The old boundary of Sutton, as recorded by the Enclosure Commissioner in 1824, followed Hurst Brook from the canal to Wishaw Lane.
Hurst Brook rises at the moat of Peddimore Hall - it is now a ditch cutting a straight line across a flat prairie, but for centuries it formed the boundary of a large oval field called the Lord’s Meadow. The twelve-acre meadow dates back to Saxon times, when the surrounding land lay uncultivated, and probably accounts for the ten acres of meadow recorded at Sutton in the Domesday Book of 1086. The meadow belonged to the Earl of Warwick, who owned the Chase of Sutton Coldfield - in 1433 twenty-three cartloads of hay were produced by the meadow, of which twenty cartloads were used for the lord's horses in the hunting season and three were for the Chase Rider. In 1480 there was less hunting, so only seven cartloads of hay were used by the manor, the rest being sold for 22 shillings; the aftermath (value of the grazing after the hay had been cut) was worth 2s 6d (12½p.) After 1528 the Lords Meadow belonged to the town of Sutton, and the Lords Meadow charity was established, whereby the value of the hay was given to poor widows for their maintenance. The meadow was maintained by the farmer of Hurst Green Farm, in return for the aftermath. Mr. Harris, the Enclosure Commissioner, awarded the Lords Meadow to a private owner in 1825, giving land at Hillwood to the Corporation instead, land which still belongs to the Sutton Coldfield Municipal Charities today.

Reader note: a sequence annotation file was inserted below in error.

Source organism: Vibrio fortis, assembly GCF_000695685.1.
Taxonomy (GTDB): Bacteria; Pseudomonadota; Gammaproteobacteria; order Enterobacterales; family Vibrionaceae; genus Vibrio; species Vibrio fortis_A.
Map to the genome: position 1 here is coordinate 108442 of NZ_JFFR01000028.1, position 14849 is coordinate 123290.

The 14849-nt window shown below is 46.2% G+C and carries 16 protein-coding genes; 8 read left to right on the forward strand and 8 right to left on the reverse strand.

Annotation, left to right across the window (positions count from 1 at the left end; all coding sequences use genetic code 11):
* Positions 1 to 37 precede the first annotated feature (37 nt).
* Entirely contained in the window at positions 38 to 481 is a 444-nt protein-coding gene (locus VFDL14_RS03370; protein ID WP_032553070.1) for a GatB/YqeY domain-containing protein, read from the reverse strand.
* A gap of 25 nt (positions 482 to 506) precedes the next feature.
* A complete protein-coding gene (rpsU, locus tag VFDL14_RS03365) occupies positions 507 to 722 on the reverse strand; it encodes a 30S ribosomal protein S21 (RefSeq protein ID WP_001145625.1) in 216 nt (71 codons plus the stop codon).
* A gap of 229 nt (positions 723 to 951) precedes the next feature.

Mr. Harris followed the boundary along the lane to Hurst Green. Hurst Green was possibly a small settlement founded in the twelfth century with a moated farmhouse The moat was 200 yards to the east of the present Hurst Green Farm and this may be where a long line of Hursts lived, from John Othehurst in 1403, Thomas, George and Henry Hurst who were Constables of Sutton in the sixteenth century, and at least three Henrys in the seventeenth, all yeomen farmers with about fifty acres of land.
The probate records of Henry Hurst the elder, who died in 1670, show that it was a mixed farm with cattle and sheep, where peas, oats, barley, wheat and blencorn ( a mixture of wheat and rye) were the crops grown. The rooms in the house are listed in the 1670 deed, and again in the records of Henry Hurst the younger who died in 1689. By 1689 there were some additional rooms, a cheesepress house and a cheese chamber, showing that dairy farming was becoming profitable on the rich meadow lands.